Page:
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That deliriously diehard Bears fan? The one who has high hopes, high as a pie in the sky hopes no matter how bad the vast majority thinks his team will be? Even that guy was blown away by the Bears Sunday night. Even that guy didn't envision the Monsters absolutely manhandling the Colts and delivering a "We Are Back" statement that reverberated through the NFL.
So many highlights!
* During offensive coordinator Ron Turner's great, great play-calling performance, one call clearly stood out. You wanted the Bears to go for the jugular as they drove into Colts territory with a nine-point lead early in the fourth quarter, but you totally understood Turner playing it close to the vest. It had worked awfully well up until then and with just a one-yard, third-down run they would have earned a first down well inside Robbie Gould's preferred field goal range. Such a kick (for a 12-point lead) would have forced the Colts to score two touchdowns to win. But Turner eschewed the safe play. Desmond Clark broke free deep and Kyle Orton, standing strong in the face of a heavy rush, didn't miss him.
* The Bears didn't blitz as often as Madden thought they did and while Peyton Manning was clearly rusty, it wasn't as much of a factor in the outcome as the Bears' suffocating scheme, a fact Madden and partner Al Michaels too frequently overlooked. But overall it was a pleasure to take in the game with these guys. It never fails that a couple times a game, Michaels is on top of a rules interpretation or a bit of unusual strategy that most play-by-play guys simply miss. His explanation of why Lovie's challenge of the call on the fumble on the kickoff return had no chance was just the sort of thing he does much better than any other announcer.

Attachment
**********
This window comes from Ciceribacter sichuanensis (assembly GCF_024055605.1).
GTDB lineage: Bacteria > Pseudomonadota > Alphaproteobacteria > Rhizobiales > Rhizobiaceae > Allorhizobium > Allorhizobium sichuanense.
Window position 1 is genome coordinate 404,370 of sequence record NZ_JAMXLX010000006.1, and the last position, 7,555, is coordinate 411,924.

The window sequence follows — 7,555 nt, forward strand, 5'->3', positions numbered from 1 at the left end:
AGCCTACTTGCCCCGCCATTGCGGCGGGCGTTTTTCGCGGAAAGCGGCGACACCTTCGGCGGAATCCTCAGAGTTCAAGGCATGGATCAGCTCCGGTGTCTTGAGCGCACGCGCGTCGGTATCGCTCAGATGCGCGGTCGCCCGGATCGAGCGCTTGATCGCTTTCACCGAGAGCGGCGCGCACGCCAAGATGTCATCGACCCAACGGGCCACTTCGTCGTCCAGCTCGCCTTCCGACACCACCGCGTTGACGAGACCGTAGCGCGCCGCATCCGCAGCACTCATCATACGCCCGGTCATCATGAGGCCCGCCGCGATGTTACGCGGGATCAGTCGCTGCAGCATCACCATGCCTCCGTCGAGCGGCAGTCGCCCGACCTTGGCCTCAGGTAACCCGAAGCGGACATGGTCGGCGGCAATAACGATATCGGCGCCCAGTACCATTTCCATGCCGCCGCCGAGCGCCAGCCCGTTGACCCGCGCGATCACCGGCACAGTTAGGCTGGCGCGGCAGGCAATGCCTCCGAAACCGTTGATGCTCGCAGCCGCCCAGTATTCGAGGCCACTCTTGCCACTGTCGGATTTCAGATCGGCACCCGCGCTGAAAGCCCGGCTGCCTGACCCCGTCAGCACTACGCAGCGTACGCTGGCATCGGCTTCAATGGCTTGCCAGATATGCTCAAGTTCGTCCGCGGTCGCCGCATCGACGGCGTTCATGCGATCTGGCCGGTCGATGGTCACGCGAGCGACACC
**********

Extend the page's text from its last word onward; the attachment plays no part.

And there was some even-better-than-usual stuff from Madden. He was sharp whether he was talking about Orton getting better the closer he got to the end zone or revealing that he'd had an unusually revealing chat with Lovie at some point this week regarding Mike Brown. It wasn't exactly rocket science, but Lovie noted that while Brown is awfully good coming up in run support, that's also where he keeps getting hurt. So he'll be staying back in a deep zone for the foreseeable future. Not a huge revelation from the average coach, but for the Bears' rigorously reticent head coach it was an amazingly frank exchange.
* Great to see Big-Play Peanut Tillman (does that draw a flag for illegal nickname procedure?) in a return engagement - the veteran cornerback's game-changing capabilities were rarely seen last year as injuries took their toll. But Tillman, who warmed up in the first half by absolutely leveling Reggie Wayne on an ill-advised Peyton Manning pass into the flat, made the defensive play of the game when he slapped the ball out of Marvin Harrison's hands with the Bears clinging to a two-point lead late in the third quarter. Lance Briggs, who was also a major physical presence on D, especially in the second half, smoothly scooped up the fumble and ran it all the way back for a huge touchdown. It was just the way the head coach, who not only preaches the importance of turnover creation but also exhorts his players to turn those turnovers into immediate points (i.e. trying to scoop up fumbles to get a big return going rather than just falling on them), would have drawn it up.